Nothing perks up a political reporter like the prospect of a rough, no-holds-barred campaign, such as the expected smackdown between King County Executive incumbent Dow Constantine (old, white guy) and state Sen. Joe Nguyen (young, Asian comer).
Constantine has held that office for so long that most people don’t think about his prior offices, but I remember him as a smooth, sharply dressed state Senator from West Seattle in his late 30s, supremely confident that he was headed for greater things. That 2001 Dow Constantine was not unlike 2021 Joe Nguyen. Even the campaign sites have kind of a similar vibe:
It wasn’t huge news when Nguyen formally announced his challenge this past week. Nguyen was serving in the Legislature and so was barred from raising money and largely unable to campaign until the Legislature adjourned last weekend. Constantine put those months to solid use, raising more than $200,000 in the first quarter and sending out an unusually early series of endorsement announcements from elected officials, labor groups, and others. His rapid response to Nguyen’s announcement was to roll out more endorsers, including former Gov. Gary Locke and Seattle City Councilmember Teresa Mosqueda, and appeal for donations.
On paper, Constantine still looks bulletproof. The only tough race of his career was the primary in his first run for executive, where he got 22 percent of the vote in a crowded field to finish ahead of other prominent Democrats including Ross Hunter, now head of the Department of Children, Youth and Families. The November contest against Republican Susan Hutchison was entertainingly loud and nasty, but Constantine won easily because the county is overwhelmingly Democratic.1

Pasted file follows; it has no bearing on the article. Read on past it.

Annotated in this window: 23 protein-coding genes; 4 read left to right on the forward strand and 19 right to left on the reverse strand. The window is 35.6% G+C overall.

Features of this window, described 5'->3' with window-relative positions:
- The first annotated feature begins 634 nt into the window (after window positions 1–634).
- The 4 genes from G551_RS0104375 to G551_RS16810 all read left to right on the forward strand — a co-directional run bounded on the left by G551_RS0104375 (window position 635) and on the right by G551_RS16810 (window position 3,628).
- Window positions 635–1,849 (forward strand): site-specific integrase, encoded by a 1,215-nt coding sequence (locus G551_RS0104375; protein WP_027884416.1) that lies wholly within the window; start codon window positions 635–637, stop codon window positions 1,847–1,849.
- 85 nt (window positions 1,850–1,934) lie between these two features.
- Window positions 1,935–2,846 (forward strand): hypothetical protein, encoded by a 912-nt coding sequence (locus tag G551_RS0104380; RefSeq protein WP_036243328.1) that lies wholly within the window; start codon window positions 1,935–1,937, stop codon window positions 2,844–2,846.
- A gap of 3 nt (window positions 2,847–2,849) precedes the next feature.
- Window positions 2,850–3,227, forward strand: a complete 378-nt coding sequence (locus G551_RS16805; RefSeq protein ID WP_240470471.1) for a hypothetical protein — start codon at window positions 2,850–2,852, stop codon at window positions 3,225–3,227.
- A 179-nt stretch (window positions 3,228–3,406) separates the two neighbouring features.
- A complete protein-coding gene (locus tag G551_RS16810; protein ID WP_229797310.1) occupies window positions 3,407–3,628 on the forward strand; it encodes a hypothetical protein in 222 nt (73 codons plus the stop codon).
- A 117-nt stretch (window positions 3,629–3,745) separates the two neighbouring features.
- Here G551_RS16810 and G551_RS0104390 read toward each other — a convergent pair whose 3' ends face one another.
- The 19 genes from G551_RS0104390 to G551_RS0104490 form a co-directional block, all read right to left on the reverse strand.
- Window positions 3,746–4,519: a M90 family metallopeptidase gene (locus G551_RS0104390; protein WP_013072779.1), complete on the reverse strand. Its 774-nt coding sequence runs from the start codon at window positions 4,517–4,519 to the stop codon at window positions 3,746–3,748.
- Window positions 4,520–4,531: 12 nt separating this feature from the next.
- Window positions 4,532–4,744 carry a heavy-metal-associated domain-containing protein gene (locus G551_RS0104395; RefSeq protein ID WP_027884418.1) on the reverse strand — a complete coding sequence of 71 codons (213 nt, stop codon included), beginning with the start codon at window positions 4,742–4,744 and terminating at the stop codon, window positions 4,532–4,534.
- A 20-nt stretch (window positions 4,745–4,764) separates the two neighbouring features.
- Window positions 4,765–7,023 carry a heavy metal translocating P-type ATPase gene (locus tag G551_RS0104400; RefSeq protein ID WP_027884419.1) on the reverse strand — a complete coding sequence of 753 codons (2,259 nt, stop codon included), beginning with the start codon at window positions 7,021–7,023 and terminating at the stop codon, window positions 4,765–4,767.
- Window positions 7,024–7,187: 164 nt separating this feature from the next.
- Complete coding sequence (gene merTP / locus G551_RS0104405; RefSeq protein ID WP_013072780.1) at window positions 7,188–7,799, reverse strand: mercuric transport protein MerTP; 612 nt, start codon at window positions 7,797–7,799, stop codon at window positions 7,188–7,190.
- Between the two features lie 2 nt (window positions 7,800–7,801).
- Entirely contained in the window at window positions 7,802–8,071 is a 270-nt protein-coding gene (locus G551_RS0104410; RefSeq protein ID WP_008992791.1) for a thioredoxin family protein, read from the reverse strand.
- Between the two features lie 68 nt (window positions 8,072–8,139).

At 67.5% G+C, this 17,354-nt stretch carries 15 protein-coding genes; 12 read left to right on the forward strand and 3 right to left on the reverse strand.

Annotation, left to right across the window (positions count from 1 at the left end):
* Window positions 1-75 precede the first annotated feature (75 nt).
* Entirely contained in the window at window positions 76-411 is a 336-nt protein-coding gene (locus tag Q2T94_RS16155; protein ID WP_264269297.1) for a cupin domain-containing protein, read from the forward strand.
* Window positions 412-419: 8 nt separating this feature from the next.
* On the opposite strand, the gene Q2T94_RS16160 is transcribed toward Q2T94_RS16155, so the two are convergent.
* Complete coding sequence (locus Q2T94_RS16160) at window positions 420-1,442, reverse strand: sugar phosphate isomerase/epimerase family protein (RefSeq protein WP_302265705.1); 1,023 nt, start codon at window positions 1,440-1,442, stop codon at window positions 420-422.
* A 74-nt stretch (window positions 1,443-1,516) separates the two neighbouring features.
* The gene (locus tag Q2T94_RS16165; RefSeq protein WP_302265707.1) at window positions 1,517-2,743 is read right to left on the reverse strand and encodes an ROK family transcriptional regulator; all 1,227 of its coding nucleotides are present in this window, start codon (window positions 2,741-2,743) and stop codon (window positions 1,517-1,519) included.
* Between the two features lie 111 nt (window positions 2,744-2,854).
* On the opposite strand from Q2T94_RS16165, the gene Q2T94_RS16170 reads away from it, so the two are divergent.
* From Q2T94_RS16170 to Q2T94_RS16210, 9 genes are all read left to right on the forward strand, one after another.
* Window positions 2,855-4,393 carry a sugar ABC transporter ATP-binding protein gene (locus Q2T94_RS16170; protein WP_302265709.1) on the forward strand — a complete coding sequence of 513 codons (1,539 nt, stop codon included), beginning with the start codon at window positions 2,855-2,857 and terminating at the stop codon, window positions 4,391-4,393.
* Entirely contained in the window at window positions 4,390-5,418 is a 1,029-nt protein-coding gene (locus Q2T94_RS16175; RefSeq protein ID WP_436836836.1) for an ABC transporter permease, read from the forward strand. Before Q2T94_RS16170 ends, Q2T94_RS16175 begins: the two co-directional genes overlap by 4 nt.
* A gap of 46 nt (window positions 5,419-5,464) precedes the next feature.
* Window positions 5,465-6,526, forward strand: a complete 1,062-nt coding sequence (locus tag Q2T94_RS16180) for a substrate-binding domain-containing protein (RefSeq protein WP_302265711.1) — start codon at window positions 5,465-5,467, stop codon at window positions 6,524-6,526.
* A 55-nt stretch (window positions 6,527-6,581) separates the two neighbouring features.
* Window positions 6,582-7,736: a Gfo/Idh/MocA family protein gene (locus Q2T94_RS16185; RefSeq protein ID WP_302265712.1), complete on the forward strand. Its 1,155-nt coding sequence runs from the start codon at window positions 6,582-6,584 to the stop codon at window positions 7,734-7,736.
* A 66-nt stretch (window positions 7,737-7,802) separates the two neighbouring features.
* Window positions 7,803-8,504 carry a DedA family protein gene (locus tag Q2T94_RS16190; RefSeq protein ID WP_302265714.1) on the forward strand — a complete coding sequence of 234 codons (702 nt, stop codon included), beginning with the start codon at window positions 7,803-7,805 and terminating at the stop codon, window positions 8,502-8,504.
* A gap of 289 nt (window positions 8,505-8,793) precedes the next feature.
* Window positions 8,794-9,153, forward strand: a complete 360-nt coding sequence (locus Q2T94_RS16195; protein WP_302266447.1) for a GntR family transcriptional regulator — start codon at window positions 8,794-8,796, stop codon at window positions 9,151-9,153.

Constantine has had token opponents and huge margins of victory in the two elections since 2009. He’s a prodigious fundraiser both for himself and others, and the closest thing to a machine politician you’re likely to find in generally squeaky-clean Washington. The job of county executive pays very well, $222,140 a year, and escapes the glare of media attention or an oppositional council. Before the pandemic, his annual filing-day fundraising lunch was a can’t-miss for the Seattle-area political class.2 But the last few years haven’t been great.
In 2018 Nguyen himself showed that Constantine’s machine might not be built for the age of Democrat-on-Democrat races. The tech-savvy progressive firebrand came from basically nowhere to beat Constantine’s chosen candidate for his old Senate seat. Nguyen got 58 percent of the vote in that race, buoyed by key endorsements from the left, including from U.S. Rep. Pramila Jayapal and The Stranger.3
A year later Constantine suffered another setback when Gov. Jay Inslee abandoned his presidential run and announced he would seek a third term as governor. Constantine’s ambition for the governor’s mansion — once described by Danny Westneat as a longing gaze — was well known. Until that announcement by Inslee, Constantine had been burning through campaign cash in what looked like an unannounced early-stage campaign for governor. By the time Inslee announced, Constantine had spent more than $340,000 on fundraising, polling, opposition research, and political and communications consultants, according to filings with the Public Disclosure Commission.4 Overall, his campaign has spent $691,000 of more than $1 million raised, which still leaves him miles ahead of Nguyen.